I know soon as I click 'publish' I'll start remembering things I should have included, but hey ho, let's go....
Best UK draught beer: Joint winners here. I don't want anyone to think I have a particular loyalty to my home county, it just so happens that this year three of my most memorable, almost tear-in-the eye moments, have been from beers from my own turf.
Coniston Brewery's "Blacksmith's Ale". This one snuck up on me. Although I've been drinking various Coniston beers for years, This one wasn't on my radar. In my fifteen London years, Coniston beers were eagerly anticipated on homeland visits. I think that I had been reacting viscerally to its misleading description "winter warmer", a term which suggests to me, moderately-hopped sweet toffee-ish beers. In reality it's a copper-coloured ale with abundant hops. It's magic is in the way the flavours hang together and integrate as a coherent intelligent magical whole. Borrowing a word from the wine world, this beer has "length" – its flavours develop and mutate upon every sip, it lingers, it slowly reveals new nuances. There is no greater complement for a beer – from me anyway.
Cumbrian Legendary Ales "Rothay Red IPA" – A new one. Only appeared in recent weeks. Possesses all the complexity of "Blacksmith's" but with abundant use of some kind of reddish malt and (I'm guessing) some rye.
Stringers "Furness Abbey" - Splendid Belgie-esque cask beer.
Camden Lager. Hugely quenching, biscuity. Everything you need from a standard lager. Intelligently conceived. Properly brewed. Nicely presented.
Best UK packaged beer: I'm struggling to think of any particular beer that deserves to be singled out as overall winner so I'm just going to mention some that I have found myself making repeated acquisitions of.
Coniston's "Thurstein Pilsner" is misleadingly named; if it wasn't a protected designation of origin "Kölsch"would be more appropriate. Then again, no resident of Cologne would mistake it for one of their own. It's flavour is more savoury than a Kolsch. Whereas Pilsner hops are often described as "grassy" I might be inclined to described Thurstein's as "celery salty". And I like celery salt. A lot. By the way, according to Wikipedia "The lake [Coniston] was formerly known as "Thurston Water", a name derived from the Old Norse personal name 'Thursteinn' + Old English 'waeter'.This name was used as an alternative to Coniston Water until the late 18th century."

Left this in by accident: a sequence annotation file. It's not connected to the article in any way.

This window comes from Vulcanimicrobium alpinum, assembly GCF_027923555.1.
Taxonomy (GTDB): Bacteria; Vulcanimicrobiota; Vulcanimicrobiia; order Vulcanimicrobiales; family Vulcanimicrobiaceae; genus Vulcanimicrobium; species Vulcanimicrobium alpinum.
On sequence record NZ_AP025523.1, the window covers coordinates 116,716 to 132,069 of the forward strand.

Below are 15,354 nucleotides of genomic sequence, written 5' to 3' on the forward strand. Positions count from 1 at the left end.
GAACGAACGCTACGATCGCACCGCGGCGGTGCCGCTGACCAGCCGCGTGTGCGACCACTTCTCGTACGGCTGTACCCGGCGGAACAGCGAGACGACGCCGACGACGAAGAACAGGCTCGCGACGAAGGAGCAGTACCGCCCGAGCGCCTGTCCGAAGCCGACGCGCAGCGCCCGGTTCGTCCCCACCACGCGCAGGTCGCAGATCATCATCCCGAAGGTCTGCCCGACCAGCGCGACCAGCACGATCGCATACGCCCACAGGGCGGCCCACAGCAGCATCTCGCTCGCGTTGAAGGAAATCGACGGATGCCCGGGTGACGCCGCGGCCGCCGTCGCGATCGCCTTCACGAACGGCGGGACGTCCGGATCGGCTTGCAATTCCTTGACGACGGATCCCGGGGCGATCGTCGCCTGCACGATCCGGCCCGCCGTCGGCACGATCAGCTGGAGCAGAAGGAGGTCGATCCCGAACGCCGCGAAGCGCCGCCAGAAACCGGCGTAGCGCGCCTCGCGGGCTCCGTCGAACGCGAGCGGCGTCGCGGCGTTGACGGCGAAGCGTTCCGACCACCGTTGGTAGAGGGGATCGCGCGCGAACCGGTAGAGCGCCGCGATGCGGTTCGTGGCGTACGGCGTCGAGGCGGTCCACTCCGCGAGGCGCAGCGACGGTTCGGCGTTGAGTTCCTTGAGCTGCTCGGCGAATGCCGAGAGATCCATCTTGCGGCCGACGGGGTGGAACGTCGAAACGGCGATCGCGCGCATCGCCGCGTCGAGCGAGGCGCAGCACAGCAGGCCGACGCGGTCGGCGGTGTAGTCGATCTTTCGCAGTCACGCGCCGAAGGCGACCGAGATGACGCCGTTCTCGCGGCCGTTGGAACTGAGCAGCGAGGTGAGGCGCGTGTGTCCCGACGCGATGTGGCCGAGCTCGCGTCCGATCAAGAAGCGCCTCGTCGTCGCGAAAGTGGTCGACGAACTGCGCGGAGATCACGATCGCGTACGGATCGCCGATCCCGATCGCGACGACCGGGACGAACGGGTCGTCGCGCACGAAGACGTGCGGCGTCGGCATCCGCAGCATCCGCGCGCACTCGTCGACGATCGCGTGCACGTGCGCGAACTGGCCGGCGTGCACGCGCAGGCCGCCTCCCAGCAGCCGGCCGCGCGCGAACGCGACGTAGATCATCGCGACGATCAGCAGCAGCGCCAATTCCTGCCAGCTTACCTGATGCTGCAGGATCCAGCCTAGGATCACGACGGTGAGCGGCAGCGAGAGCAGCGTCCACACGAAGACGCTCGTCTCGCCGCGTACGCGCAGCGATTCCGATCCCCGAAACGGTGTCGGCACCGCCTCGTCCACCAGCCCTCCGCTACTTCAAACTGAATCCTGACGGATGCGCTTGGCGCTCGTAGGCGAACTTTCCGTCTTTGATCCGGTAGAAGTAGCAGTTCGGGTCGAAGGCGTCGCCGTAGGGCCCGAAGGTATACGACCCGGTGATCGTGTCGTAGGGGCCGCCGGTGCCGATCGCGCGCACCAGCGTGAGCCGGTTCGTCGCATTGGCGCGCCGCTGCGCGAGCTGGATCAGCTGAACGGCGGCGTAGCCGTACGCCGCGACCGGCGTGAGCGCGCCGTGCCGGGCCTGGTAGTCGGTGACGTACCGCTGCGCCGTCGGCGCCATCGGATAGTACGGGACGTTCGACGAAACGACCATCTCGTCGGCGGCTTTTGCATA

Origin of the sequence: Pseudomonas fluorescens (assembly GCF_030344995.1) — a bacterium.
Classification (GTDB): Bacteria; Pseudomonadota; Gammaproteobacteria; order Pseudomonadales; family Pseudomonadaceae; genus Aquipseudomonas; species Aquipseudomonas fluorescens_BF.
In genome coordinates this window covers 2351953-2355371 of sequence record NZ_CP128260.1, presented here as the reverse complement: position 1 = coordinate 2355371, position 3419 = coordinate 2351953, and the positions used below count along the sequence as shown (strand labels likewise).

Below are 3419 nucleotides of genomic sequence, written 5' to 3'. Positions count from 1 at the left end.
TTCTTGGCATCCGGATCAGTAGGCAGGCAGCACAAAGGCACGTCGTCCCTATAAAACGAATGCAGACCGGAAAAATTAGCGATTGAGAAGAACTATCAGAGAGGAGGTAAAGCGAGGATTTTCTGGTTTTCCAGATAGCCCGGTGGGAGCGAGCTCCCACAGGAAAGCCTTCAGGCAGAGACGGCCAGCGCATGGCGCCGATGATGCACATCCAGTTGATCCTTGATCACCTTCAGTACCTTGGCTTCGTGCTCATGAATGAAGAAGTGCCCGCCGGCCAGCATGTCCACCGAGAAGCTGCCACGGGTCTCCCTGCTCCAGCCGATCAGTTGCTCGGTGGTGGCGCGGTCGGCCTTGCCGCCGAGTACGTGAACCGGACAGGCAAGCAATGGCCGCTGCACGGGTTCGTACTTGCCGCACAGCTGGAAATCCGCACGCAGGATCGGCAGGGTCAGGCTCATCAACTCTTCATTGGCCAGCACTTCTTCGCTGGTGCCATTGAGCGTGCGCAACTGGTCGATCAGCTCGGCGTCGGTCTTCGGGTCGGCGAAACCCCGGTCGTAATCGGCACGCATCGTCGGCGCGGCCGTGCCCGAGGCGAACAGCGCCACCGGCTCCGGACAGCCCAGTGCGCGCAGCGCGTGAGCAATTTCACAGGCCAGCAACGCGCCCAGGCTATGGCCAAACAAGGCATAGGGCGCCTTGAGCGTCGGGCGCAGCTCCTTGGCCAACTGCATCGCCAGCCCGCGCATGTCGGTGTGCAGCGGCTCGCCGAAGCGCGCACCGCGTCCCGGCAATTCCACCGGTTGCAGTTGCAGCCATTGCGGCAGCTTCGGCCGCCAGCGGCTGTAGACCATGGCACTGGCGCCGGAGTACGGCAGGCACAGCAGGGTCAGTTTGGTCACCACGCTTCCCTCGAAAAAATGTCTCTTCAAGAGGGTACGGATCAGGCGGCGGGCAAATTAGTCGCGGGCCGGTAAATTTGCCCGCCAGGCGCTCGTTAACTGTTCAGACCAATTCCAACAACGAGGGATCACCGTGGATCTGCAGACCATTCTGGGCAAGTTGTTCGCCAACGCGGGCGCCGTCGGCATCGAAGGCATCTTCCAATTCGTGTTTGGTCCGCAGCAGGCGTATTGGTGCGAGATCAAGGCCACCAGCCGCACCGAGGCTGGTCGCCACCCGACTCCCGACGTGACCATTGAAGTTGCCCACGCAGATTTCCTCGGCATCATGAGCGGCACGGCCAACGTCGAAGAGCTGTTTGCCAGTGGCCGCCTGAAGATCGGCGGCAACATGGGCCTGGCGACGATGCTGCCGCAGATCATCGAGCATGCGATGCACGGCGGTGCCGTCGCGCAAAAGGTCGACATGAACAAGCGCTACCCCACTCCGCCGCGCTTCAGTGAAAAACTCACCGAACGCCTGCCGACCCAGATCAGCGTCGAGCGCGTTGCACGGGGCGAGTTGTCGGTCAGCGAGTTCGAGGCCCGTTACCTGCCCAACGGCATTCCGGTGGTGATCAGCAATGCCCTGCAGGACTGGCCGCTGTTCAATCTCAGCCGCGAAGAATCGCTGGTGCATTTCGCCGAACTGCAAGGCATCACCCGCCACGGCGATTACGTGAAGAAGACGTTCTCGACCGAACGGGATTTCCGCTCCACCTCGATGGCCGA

Hardknott's "Queboid". Dave may be busy trumpeting about his new "Vitesse Noir" but I think this is his best beer.
Best Overseas packaged:
"Boont Amber" by Anderson Valley and "Anchor Bock" by Anchor of San Francisco.
Best Overall Beer:
It has to be the aforementioned Coniston Blacksmiths
Best UK Brewery:
Best Overseas Brewery:
Pub/Bar of the Year:
The Free Trade Inn, Byker, Newcastle and the Jolly Butchers, Stoke Newington.
Beer Festival of the Year:
GBBF, simply because of the import selection and that I get to see almost all of the friends I've ever made in beer.
Supermarket of the Year:
Booths, but I really wish they would do more interesting imports. [Booths – if you're reading this – I am available for consultation]
Independent Retailer of the year:
Online Retailer of the year:
Dunno, haven't used any.
Best Beer Book/Mag:
Beer. If only it was more widely available and not so on-message of the CAMRA narratives.
For being an elegant writer and for not being someone who endlessly posts links to their own utterances on every bloody medium known to man http://www.beerbirrabier.com/
Not sure it counts as a blog but I rather like http://desdemoor.co.uk/
Do me a favour.
Best Online Brewery Presence:
Food and Beer Pairing of the Year:
There have been many. If I recall a particularly outstanding one I'll come back and edit this.
What I'd like to do in 2012:
More of what I've done in 2011 but with a healthier bank balance.
Most Over-Rated Brewery: buy me a couple of pints and I'll tell you.